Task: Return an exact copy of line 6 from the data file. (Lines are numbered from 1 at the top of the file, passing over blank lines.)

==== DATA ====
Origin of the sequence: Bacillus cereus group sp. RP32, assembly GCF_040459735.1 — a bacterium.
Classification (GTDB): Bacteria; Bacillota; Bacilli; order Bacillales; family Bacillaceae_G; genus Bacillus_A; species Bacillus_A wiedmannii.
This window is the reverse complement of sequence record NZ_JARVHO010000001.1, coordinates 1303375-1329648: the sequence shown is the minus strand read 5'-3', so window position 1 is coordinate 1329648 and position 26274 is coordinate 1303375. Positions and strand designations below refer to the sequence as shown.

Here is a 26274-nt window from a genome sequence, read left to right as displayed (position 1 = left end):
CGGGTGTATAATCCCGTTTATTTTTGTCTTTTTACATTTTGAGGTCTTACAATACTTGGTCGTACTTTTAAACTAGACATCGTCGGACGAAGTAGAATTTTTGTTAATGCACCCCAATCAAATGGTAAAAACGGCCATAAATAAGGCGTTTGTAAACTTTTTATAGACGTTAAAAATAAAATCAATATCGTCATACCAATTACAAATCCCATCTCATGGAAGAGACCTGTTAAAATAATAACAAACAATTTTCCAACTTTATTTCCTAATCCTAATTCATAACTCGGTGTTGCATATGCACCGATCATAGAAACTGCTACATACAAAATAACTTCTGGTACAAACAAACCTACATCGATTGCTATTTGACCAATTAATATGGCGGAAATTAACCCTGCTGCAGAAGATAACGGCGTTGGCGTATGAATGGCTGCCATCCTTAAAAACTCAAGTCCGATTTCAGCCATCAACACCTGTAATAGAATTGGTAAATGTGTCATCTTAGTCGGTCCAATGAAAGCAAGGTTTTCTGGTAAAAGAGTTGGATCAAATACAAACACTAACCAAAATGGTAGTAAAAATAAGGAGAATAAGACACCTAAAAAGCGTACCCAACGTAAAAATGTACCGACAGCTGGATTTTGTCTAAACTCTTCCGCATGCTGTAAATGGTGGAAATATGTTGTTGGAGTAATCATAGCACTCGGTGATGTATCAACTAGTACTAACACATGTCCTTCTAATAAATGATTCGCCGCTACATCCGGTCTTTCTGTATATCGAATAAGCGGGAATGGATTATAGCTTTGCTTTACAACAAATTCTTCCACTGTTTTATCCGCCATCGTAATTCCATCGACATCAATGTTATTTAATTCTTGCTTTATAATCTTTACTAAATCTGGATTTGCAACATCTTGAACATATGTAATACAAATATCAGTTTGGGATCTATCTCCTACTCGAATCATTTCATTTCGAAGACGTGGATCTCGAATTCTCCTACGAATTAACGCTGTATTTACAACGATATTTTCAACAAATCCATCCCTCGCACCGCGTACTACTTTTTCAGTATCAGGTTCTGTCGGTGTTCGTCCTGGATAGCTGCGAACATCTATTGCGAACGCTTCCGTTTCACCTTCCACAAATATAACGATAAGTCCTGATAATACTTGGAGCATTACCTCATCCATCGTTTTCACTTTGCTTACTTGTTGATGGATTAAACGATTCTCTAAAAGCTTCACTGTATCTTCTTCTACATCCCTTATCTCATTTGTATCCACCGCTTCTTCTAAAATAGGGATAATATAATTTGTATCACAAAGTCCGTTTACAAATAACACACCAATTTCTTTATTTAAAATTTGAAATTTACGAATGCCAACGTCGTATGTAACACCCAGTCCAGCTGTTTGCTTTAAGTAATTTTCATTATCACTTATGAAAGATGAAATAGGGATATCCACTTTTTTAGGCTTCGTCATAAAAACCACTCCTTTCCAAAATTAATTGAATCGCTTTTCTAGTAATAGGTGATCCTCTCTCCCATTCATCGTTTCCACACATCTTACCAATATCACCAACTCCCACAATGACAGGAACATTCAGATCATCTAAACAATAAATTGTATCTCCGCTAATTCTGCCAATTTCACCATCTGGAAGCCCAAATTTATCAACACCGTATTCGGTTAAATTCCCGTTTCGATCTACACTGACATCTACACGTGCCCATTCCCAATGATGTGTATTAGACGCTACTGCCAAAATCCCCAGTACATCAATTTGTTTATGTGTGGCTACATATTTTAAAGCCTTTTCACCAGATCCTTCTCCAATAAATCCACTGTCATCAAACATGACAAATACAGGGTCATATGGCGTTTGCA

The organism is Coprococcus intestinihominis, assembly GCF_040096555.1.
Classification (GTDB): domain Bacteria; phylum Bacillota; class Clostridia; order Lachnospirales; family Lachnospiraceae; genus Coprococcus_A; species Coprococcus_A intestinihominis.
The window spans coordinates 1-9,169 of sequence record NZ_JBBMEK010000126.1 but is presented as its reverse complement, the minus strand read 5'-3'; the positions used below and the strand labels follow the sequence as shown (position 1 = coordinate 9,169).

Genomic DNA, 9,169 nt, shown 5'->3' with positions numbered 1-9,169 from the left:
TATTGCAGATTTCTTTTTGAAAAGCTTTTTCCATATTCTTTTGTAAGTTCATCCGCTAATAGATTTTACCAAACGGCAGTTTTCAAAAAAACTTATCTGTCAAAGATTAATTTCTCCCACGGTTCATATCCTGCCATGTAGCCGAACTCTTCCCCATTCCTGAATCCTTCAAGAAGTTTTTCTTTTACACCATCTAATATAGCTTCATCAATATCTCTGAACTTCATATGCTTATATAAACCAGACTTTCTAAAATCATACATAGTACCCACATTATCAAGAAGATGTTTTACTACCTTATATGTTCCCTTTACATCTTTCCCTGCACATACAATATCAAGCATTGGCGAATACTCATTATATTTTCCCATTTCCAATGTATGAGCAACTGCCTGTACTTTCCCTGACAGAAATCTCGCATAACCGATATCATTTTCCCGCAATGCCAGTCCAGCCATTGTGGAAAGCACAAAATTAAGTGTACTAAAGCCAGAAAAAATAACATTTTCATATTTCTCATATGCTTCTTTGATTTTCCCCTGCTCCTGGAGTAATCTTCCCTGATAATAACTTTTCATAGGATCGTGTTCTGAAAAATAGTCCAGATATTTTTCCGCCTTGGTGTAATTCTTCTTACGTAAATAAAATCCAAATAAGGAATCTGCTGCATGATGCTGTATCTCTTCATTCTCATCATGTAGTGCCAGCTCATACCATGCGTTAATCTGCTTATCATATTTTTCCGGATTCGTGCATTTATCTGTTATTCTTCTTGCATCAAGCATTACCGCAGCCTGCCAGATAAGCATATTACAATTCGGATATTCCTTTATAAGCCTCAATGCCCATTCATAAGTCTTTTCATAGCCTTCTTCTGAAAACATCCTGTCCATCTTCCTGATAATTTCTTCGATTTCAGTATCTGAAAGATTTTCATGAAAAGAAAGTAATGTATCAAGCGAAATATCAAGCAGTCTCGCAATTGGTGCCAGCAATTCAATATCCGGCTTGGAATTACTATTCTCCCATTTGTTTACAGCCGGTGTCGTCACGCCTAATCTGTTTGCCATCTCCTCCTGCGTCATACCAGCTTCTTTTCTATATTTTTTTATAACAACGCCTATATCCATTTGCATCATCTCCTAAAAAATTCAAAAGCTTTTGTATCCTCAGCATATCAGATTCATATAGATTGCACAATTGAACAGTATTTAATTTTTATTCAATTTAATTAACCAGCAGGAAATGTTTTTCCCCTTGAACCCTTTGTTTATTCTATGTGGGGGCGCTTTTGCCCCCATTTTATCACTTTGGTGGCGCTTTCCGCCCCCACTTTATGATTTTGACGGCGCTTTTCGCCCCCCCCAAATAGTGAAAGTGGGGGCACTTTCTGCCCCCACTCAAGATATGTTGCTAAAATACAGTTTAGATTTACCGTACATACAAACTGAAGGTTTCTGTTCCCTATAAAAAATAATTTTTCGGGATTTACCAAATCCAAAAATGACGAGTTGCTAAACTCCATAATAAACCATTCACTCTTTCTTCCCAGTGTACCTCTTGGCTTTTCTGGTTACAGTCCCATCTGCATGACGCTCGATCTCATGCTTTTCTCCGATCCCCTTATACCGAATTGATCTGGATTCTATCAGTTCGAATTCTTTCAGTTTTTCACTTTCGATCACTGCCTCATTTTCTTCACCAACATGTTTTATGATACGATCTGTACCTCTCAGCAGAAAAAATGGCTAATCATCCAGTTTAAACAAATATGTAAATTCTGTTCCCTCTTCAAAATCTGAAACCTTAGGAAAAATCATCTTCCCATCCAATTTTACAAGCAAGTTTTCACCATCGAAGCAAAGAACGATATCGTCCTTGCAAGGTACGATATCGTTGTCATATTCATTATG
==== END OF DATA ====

The organism is Coprococcus intestinihominis, assembly GCF_040096555.1.